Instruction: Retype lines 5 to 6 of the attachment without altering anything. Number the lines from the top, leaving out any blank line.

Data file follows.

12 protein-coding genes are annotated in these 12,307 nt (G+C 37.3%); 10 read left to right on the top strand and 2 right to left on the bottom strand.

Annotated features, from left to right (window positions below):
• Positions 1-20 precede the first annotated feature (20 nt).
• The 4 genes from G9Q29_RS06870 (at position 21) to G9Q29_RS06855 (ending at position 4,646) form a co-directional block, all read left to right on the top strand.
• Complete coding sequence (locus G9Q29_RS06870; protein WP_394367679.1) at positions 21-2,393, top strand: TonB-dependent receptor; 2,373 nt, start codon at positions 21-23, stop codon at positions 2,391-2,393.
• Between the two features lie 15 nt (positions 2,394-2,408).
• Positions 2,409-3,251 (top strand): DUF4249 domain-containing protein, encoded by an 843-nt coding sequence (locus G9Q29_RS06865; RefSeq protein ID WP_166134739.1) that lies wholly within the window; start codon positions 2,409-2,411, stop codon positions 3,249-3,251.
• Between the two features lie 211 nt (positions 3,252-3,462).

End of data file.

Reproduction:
• Complete coding sequence (locus G9Q29_RS06870; protein WP_394367679.1) at positions 21-2,393, top strand: TonB-dependent receptor; 2,373 nt, start codon at positions 21-23, stop codon at positions 2,391-2,393.
• Between the two features lie 15 nt (positions 2,394-2,408).